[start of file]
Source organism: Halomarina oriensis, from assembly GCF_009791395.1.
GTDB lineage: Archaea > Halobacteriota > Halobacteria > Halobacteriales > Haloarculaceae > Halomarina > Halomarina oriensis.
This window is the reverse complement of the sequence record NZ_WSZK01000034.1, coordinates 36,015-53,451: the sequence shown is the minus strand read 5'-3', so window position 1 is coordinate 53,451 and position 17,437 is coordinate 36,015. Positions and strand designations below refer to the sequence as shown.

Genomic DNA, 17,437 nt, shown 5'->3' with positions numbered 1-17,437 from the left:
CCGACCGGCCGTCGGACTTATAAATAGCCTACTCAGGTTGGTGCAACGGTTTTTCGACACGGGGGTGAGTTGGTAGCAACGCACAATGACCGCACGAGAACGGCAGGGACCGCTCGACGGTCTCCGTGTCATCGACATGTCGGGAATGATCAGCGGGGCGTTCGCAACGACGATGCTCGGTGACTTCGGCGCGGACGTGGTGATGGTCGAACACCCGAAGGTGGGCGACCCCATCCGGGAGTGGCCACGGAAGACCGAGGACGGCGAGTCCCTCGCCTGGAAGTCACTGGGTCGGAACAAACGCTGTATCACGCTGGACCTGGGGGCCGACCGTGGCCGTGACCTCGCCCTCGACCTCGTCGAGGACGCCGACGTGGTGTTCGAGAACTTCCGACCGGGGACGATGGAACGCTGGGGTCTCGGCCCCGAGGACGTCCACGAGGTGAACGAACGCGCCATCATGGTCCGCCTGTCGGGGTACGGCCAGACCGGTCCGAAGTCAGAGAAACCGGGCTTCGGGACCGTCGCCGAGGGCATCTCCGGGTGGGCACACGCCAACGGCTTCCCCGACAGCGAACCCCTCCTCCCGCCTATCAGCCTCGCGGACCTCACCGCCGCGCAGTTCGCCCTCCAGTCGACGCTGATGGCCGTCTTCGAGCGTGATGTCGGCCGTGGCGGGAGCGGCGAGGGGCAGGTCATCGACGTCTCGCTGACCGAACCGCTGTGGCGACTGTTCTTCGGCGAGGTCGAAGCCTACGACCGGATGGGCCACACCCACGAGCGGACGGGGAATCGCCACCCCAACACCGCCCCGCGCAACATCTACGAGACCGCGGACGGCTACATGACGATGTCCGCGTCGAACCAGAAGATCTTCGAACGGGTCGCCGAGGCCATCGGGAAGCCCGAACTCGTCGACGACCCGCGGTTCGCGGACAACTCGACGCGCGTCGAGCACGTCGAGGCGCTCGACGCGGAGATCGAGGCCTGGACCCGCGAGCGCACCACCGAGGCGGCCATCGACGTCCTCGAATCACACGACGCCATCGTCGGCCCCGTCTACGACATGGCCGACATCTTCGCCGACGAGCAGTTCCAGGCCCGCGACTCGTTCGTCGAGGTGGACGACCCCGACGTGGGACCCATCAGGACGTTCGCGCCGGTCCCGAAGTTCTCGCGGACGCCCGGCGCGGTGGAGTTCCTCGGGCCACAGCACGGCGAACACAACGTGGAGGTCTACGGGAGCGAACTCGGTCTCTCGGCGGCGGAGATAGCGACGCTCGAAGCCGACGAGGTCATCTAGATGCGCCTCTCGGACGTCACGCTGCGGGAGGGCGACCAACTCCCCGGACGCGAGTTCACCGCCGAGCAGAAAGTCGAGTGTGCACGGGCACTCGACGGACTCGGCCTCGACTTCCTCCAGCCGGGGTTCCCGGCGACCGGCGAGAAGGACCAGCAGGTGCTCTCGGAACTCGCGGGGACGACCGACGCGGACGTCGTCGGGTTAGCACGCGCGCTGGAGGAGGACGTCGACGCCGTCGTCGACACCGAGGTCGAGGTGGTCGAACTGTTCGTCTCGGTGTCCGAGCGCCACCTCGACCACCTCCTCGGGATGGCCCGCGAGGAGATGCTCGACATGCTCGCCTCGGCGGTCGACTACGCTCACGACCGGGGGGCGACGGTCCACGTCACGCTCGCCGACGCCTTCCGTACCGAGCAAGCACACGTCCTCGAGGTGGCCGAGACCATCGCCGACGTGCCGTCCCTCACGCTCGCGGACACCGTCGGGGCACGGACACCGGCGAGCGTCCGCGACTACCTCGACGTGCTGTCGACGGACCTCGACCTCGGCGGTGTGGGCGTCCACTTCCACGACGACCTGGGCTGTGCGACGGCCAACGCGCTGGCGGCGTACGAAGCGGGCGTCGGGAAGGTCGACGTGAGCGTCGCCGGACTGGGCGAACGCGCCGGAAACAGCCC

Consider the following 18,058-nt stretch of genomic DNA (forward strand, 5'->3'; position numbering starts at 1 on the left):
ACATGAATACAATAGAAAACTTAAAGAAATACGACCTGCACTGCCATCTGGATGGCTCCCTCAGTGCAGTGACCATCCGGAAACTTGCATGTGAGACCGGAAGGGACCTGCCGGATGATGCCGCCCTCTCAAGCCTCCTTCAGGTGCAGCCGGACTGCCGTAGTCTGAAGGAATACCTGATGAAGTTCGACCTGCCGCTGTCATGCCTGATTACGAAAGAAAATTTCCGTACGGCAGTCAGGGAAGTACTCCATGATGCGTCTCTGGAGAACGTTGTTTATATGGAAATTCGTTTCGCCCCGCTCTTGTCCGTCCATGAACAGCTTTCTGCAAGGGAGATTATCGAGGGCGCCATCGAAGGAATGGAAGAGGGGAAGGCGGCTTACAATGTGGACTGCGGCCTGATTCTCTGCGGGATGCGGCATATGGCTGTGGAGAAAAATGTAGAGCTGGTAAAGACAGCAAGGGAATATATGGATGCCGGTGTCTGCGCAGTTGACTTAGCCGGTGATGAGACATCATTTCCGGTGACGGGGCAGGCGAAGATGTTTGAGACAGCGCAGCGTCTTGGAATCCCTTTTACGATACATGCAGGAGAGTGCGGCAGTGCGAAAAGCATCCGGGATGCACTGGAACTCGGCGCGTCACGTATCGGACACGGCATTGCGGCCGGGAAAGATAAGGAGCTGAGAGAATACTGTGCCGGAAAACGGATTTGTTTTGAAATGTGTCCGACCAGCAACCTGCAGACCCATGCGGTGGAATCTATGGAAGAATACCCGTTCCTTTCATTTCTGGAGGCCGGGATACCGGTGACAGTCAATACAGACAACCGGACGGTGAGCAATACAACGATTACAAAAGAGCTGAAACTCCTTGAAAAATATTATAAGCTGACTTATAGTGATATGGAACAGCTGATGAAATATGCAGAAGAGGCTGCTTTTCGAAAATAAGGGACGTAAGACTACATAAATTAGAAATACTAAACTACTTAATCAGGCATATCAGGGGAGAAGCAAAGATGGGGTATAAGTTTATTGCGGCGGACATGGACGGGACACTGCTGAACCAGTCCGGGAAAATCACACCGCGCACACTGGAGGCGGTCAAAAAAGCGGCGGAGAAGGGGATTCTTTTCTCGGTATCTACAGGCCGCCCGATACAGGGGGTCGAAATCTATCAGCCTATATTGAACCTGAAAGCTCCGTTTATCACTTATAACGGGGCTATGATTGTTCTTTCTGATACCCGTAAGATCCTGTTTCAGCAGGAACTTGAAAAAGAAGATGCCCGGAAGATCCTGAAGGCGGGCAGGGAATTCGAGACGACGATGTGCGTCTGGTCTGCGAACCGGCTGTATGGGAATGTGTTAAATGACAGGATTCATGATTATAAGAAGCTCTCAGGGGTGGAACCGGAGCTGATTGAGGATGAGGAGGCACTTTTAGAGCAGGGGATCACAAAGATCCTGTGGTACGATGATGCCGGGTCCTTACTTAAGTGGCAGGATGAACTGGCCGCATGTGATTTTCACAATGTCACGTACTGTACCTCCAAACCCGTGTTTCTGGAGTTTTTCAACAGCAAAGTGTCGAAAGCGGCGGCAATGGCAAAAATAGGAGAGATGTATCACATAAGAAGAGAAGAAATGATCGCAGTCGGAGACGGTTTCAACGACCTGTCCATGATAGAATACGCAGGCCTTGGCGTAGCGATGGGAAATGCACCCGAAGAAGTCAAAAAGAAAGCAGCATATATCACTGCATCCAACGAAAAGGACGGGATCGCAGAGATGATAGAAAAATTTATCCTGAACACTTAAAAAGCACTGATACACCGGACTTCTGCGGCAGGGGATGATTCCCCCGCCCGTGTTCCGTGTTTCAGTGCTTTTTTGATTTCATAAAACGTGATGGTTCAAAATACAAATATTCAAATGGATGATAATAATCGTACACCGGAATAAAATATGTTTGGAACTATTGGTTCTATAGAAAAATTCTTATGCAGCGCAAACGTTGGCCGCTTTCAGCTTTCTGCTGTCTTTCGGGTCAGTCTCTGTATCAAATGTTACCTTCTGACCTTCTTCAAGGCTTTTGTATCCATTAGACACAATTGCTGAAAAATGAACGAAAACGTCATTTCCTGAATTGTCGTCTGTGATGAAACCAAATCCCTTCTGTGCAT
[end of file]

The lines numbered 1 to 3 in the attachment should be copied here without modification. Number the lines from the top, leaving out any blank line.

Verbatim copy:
Source organism: Halomarina oriensis, from assembly GCF_009791395.1.
GTDB lineage: Archaea > Halobacteriota > Halobacteria > Halobacteriales > Haloarculaceae > Halomarina > Halomarina oriensis.
This window is the reverse complement of the sequence record NZ_WSZK01000034.1, coordinates 36,015-53,451: the sequence shown is the minus strand read 5'-3', so window position 1 is coordinate 53,451 and position 17,437 is coordinate 36,015. Positions and strand designations below refer to the sequence as shown.